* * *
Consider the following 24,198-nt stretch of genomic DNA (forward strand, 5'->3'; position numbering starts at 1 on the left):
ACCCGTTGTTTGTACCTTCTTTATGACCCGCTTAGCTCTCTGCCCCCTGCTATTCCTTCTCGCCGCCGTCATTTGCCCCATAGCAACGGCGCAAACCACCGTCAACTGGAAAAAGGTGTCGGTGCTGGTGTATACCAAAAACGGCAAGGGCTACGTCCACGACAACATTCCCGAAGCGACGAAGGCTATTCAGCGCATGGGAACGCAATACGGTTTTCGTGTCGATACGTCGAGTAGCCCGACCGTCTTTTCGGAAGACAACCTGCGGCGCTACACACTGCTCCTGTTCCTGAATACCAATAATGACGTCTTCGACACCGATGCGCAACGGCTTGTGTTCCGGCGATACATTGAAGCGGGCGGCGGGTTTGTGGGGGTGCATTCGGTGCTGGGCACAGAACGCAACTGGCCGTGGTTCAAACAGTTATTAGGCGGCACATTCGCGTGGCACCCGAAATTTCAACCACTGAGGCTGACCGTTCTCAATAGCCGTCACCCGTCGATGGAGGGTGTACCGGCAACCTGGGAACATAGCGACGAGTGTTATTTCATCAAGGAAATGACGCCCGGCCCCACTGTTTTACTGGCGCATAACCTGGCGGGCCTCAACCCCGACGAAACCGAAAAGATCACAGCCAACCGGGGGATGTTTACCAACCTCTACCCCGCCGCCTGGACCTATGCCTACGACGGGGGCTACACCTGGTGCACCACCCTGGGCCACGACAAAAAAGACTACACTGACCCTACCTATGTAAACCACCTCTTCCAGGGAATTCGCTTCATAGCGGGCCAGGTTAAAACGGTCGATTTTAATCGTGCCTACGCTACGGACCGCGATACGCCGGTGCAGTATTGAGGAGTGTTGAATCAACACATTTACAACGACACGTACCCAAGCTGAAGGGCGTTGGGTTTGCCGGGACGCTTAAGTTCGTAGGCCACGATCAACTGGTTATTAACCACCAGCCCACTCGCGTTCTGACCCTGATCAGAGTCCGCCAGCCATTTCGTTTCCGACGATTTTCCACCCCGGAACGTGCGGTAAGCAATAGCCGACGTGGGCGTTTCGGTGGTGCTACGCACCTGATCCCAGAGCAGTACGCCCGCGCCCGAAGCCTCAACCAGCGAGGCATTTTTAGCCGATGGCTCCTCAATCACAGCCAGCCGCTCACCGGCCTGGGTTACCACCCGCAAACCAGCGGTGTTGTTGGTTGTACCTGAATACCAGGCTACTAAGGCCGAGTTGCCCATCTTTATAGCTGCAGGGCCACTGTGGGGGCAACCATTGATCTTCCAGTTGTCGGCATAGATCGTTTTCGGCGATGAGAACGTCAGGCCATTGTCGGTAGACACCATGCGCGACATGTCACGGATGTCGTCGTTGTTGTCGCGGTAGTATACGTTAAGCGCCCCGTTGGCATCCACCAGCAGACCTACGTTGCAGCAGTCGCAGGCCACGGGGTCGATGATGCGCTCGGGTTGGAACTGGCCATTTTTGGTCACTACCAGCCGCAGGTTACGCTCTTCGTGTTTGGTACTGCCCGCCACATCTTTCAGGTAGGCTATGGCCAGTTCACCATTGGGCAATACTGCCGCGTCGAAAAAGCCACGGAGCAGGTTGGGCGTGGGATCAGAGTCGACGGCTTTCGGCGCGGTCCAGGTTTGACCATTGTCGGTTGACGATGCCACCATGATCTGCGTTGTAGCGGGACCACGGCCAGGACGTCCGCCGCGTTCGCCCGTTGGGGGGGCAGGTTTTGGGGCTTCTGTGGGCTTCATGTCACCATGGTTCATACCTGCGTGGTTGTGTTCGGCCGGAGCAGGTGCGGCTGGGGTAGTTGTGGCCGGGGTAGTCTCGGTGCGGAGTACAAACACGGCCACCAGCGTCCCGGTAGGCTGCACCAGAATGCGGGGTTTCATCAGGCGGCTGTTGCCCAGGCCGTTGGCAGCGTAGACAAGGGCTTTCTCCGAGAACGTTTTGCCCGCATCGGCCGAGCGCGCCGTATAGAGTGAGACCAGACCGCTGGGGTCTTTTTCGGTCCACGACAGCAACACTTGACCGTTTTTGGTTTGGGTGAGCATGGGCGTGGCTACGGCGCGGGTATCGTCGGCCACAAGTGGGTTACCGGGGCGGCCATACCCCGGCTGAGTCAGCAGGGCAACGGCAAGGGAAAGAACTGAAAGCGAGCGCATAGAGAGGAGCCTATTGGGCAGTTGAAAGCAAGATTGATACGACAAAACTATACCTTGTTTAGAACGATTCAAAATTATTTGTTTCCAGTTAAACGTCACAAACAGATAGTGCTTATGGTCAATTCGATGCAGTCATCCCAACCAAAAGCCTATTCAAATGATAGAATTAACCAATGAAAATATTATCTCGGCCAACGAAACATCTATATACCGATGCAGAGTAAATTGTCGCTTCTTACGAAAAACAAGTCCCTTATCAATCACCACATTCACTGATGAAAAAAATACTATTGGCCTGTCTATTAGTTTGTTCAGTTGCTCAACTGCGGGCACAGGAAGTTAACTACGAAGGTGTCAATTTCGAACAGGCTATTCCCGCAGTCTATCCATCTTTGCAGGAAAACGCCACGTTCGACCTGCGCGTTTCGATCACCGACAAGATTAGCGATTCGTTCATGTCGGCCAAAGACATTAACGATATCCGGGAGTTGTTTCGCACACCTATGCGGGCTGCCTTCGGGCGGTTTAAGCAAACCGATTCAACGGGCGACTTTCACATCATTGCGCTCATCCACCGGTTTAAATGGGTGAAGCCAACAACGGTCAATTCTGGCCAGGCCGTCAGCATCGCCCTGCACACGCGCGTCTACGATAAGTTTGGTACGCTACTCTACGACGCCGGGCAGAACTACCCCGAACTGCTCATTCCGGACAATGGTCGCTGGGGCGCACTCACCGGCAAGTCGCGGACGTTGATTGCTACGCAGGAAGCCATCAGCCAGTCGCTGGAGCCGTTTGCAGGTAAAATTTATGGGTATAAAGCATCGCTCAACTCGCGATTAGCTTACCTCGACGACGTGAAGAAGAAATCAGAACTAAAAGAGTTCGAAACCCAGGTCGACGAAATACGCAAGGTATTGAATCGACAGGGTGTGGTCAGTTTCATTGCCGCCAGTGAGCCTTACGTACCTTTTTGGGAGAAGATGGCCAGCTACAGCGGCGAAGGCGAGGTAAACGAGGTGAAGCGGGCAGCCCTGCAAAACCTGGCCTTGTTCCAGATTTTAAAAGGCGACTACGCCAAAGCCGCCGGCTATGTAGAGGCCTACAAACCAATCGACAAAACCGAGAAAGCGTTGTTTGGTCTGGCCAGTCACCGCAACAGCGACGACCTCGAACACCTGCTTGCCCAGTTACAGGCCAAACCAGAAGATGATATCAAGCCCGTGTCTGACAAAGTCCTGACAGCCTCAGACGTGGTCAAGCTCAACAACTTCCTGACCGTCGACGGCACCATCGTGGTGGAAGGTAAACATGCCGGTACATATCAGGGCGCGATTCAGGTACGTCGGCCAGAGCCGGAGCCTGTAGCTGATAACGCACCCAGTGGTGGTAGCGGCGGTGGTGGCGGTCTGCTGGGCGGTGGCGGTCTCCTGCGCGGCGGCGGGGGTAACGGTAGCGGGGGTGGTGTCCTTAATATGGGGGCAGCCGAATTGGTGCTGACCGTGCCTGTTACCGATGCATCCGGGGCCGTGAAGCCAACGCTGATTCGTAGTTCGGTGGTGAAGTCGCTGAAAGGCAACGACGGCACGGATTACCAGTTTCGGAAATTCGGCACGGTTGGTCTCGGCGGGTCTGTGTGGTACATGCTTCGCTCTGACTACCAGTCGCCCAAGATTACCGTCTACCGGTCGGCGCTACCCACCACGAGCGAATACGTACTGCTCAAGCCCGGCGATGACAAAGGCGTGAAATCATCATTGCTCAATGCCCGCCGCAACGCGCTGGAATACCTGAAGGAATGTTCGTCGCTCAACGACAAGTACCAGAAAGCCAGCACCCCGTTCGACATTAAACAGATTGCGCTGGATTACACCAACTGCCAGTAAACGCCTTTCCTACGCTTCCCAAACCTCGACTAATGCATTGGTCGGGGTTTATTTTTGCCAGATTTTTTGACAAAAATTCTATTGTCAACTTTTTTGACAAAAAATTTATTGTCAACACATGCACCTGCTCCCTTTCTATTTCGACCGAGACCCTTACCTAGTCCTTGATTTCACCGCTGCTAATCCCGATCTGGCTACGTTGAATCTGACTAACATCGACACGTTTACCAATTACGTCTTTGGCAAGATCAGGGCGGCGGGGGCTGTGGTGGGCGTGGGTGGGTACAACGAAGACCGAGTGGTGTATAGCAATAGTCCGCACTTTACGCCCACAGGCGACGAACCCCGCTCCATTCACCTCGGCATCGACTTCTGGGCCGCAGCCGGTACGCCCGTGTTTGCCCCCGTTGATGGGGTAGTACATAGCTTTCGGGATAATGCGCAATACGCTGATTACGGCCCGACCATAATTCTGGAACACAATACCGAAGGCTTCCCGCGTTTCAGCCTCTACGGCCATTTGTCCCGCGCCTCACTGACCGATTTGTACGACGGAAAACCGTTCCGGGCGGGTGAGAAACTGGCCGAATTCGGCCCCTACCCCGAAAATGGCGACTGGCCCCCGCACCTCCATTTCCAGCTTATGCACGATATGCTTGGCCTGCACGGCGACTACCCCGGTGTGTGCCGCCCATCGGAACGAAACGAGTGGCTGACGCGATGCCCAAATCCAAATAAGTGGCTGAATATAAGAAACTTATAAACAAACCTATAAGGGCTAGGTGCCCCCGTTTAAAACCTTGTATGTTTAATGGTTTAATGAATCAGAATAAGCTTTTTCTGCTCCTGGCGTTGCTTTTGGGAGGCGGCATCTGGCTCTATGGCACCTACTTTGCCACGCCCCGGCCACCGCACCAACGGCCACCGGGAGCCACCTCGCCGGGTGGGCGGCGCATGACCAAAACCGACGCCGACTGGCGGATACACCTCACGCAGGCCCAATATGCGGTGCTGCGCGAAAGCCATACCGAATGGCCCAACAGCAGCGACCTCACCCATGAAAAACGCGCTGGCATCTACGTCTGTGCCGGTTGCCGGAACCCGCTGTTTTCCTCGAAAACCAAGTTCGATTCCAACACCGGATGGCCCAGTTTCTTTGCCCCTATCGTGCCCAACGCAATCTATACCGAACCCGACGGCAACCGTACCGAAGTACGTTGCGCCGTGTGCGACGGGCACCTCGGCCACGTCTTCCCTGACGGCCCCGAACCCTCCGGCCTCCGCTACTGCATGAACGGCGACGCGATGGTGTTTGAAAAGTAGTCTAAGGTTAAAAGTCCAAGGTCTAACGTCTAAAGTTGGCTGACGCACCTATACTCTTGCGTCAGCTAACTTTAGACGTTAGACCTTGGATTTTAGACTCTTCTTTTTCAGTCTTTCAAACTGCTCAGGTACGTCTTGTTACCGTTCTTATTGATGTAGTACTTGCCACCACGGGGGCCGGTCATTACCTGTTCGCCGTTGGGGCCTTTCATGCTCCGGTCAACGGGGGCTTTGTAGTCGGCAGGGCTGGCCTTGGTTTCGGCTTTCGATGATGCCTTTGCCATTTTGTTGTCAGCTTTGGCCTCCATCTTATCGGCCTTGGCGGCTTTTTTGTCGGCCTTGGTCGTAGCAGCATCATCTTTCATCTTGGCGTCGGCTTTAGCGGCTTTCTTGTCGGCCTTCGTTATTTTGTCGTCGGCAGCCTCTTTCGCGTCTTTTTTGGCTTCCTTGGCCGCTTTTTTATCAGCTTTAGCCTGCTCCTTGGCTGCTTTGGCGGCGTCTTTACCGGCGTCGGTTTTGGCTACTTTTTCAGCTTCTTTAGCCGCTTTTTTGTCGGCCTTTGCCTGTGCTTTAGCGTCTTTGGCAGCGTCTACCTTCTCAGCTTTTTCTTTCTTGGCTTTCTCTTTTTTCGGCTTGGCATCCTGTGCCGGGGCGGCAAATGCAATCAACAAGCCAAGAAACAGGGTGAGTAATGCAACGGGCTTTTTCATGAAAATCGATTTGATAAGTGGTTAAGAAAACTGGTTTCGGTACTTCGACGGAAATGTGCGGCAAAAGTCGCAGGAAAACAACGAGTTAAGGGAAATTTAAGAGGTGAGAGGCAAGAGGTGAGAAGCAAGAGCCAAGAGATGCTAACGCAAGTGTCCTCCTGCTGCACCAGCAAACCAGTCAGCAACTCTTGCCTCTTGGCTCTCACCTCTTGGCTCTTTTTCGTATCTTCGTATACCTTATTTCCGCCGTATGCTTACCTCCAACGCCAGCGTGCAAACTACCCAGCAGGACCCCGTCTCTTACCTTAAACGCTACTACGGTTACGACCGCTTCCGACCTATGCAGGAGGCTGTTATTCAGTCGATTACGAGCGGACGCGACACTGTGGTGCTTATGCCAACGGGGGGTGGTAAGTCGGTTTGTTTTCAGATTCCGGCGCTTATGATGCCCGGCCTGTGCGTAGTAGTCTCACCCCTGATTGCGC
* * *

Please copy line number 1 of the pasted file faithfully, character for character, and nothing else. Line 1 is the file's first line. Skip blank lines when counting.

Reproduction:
Consider the following 24,198-nt stretch of genomic DNA (forward strand, 5'->3'; position numbering starts at 1 on the left):